The following is an abridged version of one of the victim statements I have been collecting in support of an application to the United Nations Human Rights Commission, alleging human rights violations against Australia’s indigenous peoples by the Australian Government and its agencies. As some of the victims who have provided me with statements have been harassed, the name has been changed to protect her anonymity.
Without any further introductions, I will let the victim speak in her own words.
My full name is Lucinda McMillan, I reside at […] I am an Aboriginal Australian and I have been employed as a […] since 1988.
I am providing this statement to Mr Mullins in support of a submission that he is preparing to be placed before the United Nations Human Rights Commission. I have been offered no inducements of any kind to make this statement, and I make it of my own free will.
Around 1999-2000 I was spending some time at the Aboriginal Tent Embassy (ATE) in Canberra. During my time at the ATE I was a frequent visitor to the Belconnen Mall which I viewed as my time out space. On one of my visits to the Belconnen Mall and as I was walking along the street in front of the Belconnen Mall, diagonally opposite Cash Converters, I was approached by two men, the first man was of Mediterranean appearance, olive complexion, green eyes, about five foot, six or seven inches, the second man had salt and pepper hair, dark eyes and was also about five foot six or seven. As I approached these men the first man said to the second man “look another fucking boong slut come to our town to cause more trouble, fuck she is after our back yards”, I can still remember these words like they were only spoken yesterday.
On hearing this comment I said “what was that you said you ignorant racist pig”, or words to that effect. After saying this, the first man turned to me and said “call me sir when you address me you boong whore”. Before I could say anything else the first man had punched me in the face, causing me to fall backwards and hit my head on the footpath. He then learned down, so that he was standing over my face and said “next time I see you in my town you boong slut, it will be the last thing you ever do”, he was salivating and almost frothing at the mouth as he spoke these words to me.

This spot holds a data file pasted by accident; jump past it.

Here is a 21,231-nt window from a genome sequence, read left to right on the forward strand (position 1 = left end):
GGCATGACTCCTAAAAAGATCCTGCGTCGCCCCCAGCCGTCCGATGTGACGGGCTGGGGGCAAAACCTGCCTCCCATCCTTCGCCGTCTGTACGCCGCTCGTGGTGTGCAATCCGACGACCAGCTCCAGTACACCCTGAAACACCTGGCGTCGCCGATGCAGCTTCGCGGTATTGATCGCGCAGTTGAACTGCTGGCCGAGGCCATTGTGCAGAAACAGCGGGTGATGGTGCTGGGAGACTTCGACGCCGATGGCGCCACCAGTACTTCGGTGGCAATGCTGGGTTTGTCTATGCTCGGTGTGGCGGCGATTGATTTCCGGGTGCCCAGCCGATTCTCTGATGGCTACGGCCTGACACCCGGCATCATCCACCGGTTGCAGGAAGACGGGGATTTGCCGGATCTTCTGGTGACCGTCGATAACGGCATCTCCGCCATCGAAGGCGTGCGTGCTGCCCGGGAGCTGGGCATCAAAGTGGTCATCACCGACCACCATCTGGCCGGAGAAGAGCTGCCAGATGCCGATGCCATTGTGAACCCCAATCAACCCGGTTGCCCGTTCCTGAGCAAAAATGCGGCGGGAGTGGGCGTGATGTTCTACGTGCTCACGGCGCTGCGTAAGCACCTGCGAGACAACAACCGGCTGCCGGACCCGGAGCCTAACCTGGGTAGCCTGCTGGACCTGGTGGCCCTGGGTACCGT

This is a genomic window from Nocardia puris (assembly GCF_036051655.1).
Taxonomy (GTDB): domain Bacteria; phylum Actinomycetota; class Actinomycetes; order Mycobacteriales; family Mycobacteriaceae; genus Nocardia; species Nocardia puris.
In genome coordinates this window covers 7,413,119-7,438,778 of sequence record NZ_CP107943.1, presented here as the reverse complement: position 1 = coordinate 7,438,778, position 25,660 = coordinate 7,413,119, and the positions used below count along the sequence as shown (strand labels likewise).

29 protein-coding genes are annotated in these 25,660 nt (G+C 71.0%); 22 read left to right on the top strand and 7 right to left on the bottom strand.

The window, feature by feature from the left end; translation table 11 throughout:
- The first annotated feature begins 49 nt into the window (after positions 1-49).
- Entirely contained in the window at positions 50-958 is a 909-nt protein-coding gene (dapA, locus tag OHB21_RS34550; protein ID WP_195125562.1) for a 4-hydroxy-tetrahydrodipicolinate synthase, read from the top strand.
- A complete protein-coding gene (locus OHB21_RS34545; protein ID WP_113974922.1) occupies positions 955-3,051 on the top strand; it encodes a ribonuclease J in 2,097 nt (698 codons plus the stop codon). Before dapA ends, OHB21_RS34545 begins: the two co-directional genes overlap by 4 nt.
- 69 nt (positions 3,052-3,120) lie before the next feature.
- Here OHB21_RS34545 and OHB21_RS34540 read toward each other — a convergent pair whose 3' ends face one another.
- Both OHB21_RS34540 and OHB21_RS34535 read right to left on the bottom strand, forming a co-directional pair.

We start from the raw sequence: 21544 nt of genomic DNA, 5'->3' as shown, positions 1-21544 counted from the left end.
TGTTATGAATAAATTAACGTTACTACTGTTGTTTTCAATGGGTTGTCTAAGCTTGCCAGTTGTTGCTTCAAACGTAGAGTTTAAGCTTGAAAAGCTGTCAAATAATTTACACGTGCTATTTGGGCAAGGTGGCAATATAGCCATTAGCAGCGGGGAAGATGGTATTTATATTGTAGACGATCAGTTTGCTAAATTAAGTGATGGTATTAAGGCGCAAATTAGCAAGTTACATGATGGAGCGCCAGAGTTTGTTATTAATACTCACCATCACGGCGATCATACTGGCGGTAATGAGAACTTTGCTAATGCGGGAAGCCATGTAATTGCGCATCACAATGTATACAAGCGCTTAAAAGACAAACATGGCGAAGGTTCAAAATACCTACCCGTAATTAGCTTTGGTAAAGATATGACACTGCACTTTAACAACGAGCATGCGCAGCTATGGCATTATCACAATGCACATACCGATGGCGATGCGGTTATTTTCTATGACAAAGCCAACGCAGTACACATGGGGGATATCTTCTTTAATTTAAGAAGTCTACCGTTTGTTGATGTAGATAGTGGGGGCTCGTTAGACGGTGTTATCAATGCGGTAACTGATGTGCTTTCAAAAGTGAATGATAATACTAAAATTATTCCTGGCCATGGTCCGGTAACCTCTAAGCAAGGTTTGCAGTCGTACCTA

Another passer bye on seeing what had just happened flagged down a passing police car. Two officers got out and seeing me lying on the ground came over and asked me what had happened. After explaining what had happened and pointing to my attackers the two officers approached them. The group, comprising the two police officers and my attackers spoke for maybe thirty seconds to one minute.
On returning to me one of the officers said that the two men “claimed that I had tripped”. When I responded by saying that I was punched in the face by the first man, the officer responded with “the person that you are alleging attacked you is a well-known Canberra identity and friends with […], I suggest that you go to the doctor and have your injuries checked out”. The officer then refused my request to take a statement from me.
At my insistence, the officer handed me a business card, which has the name Paul Gurn, Constable on it along with the words Australian Federal Police and the AFP logo. I have provided Mr. Mullins with a copy of this card to form part of my statement.
Immediately after this incident I made my way to Queanbeyan by bus, where I stayed with friends. […] treated me for my injuries which included a black eye, bruised face, and abrasions to the back of my head and a number of chipped teeth […].
While recuperating in Queanbeyan I went to the […] hotel in Queanbeyan and noticed that my assailant was drinking there with an older man, who I later learned was his father.
I approached my assailant in the […] hotel and asked him why he attacked me. He responded by letting fly with a number of racist expletives. I was then escorted from the […] hotel by the hotel bouncer.
I later learned, after seeing my first attacker […] that his name is […] and that he […]. On learning the name of my first attacker I attempted phoned Constable Gurn at the Belconnen Police Station, using the number that is printed on the card given to me by the police officer who spoke to me at Belconnen. I was advised that Constable Gurn was not on duty and that someone would get back to me. Nobody ever did.
After realising that there is no justice in Canberra for Aboriginal people who are the victims of ‘white’ racially motivated hate crimes, I returned home in disgust to […].
What this incident has demonstrated to me is that in Australia there are two very distinct sets of rule. One applies to white Australians and the other applies to black Australians and some other marginalised groups. I was denied justice for crimes that were committed against me by a white Australian because I am an Aboriginal Australian. The Australian Federal Police refused to take a complaint from me, about what happened to me, because I am an Aborigine. This became very clear to me during my dealings with them over the assault on me.
I advised Mr Mullins that he could contact […] to confirm the details of what happened to me at Belconnen and afterwards.
I regard what happened to me in Belconnen and my subsequent treatment at the hands of the Australian Federal Police as being nothing less than a subtle form of state sanctioned genocide.